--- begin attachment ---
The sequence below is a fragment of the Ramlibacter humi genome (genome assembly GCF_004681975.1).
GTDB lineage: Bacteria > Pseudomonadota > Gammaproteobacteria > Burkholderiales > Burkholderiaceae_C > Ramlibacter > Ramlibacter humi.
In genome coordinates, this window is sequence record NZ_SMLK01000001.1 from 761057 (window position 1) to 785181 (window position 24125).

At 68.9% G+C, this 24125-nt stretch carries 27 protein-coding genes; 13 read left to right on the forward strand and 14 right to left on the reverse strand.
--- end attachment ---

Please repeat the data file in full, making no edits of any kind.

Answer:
The sequence below is a fragment of the Ramlibacter humi genome (genome assembly GCF_004681975.1).
GTDB lineage: Bacteria > Pseudomonadota > Gammaproteobacteria > Burkholderiales > Burkholderiaceae_C > Ramlibacter > Ramlibacter humi.
In genome coordinates, this window is sequence record NZ_SMLK01000001.1 from 761057 (window position 1) to 785181 (window position 24125).

At 68.9% G+C, this 24125-nt stretch carries 27 protein-coding genes; 13 read left to right on the forward strand and 14 right to left on the reverse strand.